Civil service reforms to return hiring power to ministries
Civil Service Commission would supervise ministries writing their own tenders and choosing their candidates.
Government ministries may be allowed to hire their own employees - a right they once lost to the Civil Service Commission - as part of civil service reforms.
The proposal is one of two major changes suggested by the committee on reforming the civil service, although it has yet to formulate its official recommendations.
If the changes are approved, ministries would write and publish their own tenders and choose their candidates, while the Civil Service Commission would supervise the procedure.
The second major change would be to build an individual plan of advancement for civil servants, similar to the way the Israel Defense Forces manages its manpower. Each government employee would have limits set on the amount of time they would spend in each position, with a clear path for advancement, professional training and renumeration, which could also include performance-related bonuses for excellence.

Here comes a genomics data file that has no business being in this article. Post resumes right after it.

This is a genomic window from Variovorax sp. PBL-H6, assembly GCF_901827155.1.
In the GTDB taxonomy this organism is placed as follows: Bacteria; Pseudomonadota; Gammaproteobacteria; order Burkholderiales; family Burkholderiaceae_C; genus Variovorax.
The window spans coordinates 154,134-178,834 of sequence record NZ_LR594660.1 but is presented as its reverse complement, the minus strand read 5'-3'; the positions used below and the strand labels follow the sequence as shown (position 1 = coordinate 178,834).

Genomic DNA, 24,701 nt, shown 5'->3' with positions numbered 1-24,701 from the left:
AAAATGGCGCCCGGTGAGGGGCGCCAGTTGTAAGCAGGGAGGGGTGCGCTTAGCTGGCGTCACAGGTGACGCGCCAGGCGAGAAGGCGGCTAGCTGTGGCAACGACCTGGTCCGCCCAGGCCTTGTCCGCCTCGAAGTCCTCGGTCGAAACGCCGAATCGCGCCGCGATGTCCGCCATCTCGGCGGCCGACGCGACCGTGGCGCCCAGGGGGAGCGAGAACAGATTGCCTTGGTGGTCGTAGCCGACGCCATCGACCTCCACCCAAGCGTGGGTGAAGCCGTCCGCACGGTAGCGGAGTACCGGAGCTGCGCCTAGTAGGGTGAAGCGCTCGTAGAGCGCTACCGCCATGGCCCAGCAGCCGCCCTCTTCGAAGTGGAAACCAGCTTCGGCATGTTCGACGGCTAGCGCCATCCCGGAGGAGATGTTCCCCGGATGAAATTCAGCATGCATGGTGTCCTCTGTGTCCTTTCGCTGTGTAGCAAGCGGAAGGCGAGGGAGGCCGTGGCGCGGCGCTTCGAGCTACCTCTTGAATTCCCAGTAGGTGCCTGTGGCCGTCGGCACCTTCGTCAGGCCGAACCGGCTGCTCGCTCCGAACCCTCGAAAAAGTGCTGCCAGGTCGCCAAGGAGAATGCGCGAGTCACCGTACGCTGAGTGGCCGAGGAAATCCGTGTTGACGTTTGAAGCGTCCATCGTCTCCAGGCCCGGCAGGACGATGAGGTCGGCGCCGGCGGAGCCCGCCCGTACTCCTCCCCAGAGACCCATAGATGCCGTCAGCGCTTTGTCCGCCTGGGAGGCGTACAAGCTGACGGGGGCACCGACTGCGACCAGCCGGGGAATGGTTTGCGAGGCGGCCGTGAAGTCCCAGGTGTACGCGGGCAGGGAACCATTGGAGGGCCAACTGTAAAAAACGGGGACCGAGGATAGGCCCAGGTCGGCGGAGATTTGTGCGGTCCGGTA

The committee is jointly headed by Civil Service Commissioner Moshe Dayan and the director general of the Prime Minister's Office, Harel Locker.
The committee was established by Prime Minister Benjamin Netanyahu a year ago and is tasked with finding ways to improve the civil service.
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